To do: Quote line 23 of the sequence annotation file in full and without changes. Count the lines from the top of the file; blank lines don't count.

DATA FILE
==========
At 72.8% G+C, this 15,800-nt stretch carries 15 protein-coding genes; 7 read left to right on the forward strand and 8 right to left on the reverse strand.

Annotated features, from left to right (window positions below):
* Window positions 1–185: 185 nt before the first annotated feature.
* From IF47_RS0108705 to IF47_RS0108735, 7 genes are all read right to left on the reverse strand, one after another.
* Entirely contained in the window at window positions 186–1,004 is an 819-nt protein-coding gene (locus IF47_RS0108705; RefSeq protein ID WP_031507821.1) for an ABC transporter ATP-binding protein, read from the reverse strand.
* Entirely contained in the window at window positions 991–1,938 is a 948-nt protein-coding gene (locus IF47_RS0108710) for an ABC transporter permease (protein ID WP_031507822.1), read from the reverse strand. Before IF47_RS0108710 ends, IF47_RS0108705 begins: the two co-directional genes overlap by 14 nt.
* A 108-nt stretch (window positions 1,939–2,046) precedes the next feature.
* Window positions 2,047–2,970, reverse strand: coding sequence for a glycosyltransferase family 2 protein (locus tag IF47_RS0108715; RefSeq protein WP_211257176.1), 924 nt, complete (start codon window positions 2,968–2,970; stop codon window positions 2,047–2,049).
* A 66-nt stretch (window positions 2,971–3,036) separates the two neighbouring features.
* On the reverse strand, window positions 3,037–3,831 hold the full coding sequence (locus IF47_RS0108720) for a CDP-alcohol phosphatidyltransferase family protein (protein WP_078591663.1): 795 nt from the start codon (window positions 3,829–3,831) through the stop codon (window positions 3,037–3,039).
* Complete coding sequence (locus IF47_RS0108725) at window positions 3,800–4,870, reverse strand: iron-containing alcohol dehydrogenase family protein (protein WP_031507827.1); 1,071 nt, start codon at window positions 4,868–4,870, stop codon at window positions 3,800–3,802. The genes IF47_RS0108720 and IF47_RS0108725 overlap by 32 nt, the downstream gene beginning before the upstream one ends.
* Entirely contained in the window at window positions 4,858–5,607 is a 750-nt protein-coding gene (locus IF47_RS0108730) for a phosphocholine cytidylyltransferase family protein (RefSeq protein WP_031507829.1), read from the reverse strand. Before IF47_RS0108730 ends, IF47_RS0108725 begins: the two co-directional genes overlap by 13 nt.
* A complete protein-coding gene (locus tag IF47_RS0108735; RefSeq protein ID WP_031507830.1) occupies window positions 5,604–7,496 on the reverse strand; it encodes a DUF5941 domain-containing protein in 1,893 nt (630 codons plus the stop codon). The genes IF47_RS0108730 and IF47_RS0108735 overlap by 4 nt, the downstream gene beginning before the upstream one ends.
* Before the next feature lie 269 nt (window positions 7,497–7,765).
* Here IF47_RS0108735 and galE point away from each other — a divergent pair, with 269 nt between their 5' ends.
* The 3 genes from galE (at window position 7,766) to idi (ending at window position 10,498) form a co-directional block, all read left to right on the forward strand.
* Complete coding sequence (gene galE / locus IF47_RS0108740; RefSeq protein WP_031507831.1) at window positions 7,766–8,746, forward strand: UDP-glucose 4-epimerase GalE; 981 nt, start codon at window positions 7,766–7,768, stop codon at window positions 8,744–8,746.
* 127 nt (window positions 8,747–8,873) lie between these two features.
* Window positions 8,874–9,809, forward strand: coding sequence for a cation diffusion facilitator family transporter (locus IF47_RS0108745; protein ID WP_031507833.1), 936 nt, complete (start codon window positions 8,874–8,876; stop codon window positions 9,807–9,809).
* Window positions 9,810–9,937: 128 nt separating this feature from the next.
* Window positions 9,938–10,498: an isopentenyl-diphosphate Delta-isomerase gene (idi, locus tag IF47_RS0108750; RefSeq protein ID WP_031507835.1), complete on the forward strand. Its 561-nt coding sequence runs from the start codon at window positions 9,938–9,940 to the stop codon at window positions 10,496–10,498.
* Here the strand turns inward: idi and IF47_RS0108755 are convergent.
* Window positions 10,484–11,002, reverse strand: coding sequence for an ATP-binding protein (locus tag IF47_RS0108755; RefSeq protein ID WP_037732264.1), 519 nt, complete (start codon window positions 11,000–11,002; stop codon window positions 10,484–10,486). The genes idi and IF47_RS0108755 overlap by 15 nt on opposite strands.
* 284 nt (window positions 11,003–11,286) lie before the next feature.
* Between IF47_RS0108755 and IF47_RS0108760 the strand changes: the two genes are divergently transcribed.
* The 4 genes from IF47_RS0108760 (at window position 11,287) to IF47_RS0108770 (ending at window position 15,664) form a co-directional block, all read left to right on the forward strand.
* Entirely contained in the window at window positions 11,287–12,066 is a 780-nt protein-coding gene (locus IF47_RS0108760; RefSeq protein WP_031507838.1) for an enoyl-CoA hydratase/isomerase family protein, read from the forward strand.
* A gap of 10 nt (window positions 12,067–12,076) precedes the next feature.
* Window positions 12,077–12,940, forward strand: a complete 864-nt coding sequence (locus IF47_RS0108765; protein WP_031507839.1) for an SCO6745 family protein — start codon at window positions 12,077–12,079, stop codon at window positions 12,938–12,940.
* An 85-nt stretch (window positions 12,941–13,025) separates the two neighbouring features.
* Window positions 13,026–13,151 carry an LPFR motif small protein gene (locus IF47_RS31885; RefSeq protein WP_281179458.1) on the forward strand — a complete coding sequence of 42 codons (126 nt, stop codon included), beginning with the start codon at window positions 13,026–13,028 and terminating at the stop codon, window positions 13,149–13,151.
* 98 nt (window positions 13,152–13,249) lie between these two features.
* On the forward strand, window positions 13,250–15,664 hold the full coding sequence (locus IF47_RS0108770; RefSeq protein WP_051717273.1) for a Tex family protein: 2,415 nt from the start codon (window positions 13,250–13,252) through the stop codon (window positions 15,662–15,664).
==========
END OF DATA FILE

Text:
* Window positions 10,484–11,002, reverse strand: coding sequence for an ATP-binding protein (locus tag IF47_RS0108755; RefSeq protein ID WP_037732264.1), 519 nt, complete (start codon window positions 11,000–11,002; stop codon window positions 10,484–10,486). The genes idi and IF47_RS0108755 overlap by 15 nt on opposite strands.